Cropped screenshot of William Powell and Myrna...Image via Wikipedia
This particular entry, the third in the series, is one of the best, though it would be hard to say which entry isn't one of the best. Another Thin Man is essentially an exercise in misdirection, expertly done. The film opens with retired-from-detecting Nick and Nora (we know how long that will last) taking an apartment in New York with new baby, Nicky Jr. As usual, it isn't long before Nick has run into both some ex-con buddies of his and another murder. In this case the murder occurs on the remote country estate to which Nora has taken Nick for a quiet weekend of business. The murdered man is Colonel MacFay, the old business partner of Nora's deceased father, and manager of her millions.

Shemp Howard: what a face.
Marjorie Main: always animated.

                      A really delightfully solid supporting cast, including Marjorie Main and Shemp Howard, makes up a cloud of suspects and misdirectors: blackmailers, thugs, thieves, Cuban gangsters, dangerous women, double-timers, disgruntled employees, and opportunistic family members. Just try to guess who-dunnit in this tangled mess where evidence, testimonies, and even the camera are trying to point you in the wrong direction.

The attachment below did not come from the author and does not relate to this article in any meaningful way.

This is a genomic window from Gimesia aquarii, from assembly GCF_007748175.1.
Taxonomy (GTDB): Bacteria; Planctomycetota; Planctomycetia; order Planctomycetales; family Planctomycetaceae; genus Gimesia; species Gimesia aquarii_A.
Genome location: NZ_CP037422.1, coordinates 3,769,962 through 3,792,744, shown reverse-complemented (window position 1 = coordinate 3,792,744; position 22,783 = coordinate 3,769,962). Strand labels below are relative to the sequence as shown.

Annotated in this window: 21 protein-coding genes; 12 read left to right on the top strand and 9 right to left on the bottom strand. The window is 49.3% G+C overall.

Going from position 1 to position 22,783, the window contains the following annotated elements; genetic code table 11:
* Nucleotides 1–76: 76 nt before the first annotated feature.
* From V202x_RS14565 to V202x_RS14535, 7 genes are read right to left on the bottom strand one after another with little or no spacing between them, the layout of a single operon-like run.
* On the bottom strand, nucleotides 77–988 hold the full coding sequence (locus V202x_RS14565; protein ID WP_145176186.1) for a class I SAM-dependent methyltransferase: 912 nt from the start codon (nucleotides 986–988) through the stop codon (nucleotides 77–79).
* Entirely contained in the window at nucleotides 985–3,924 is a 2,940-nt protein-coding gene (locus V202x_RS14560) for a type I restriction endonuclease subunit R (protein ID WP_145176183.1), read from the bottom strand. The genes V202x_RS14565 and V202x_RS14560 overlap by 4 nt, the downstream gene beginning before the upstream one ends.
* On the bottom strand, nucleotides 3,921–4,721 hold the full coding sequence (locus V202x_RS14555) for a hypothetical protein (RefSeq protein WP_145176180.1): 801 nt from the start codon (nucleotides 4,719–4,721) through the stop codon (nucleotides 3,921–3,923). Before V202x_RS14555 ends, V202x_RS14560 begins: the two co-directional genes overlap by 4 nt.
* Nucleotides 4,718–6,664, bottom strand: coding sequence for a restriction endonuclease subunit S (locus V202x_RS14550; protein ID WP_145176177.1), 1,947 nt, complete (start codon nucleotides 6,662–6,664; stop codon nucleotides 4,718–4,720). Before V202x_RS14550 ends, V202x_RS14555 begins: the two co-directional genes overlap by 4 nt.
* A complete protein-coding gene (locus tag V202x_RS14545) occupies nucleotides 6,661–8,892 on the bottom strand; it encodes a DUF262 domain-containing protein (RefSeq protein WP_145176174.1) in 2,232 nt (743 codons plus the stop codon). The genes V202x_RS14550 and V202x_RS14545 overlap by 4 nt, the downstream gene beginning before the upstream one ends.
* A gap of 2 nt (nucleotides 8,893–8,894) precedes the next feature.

I'm not going to give the solution away. That's just no fun. But I do want to discuss some noteworthy elements of the film's composition. One of those is the lighting. This is an element of filmmaking that we don't often pay much attention to because we're looking at the actors, sets, and wardrobes. There is something about the way this film looks, however, that belies its excellence in set lighting. When Nick, Nora, Asta, and the baby are en route to the Colonel's country estate, the dampness and coldness of the setting is palpable, even though it's not raining on set. This is the result of clever lighting and film editing which, when combined with the suggestive dialogue of the characters, produces a convincing effect. Lighting is everything in black and white, much more important than it is for Technicolor. In Another Thin Man it is done noticeably well.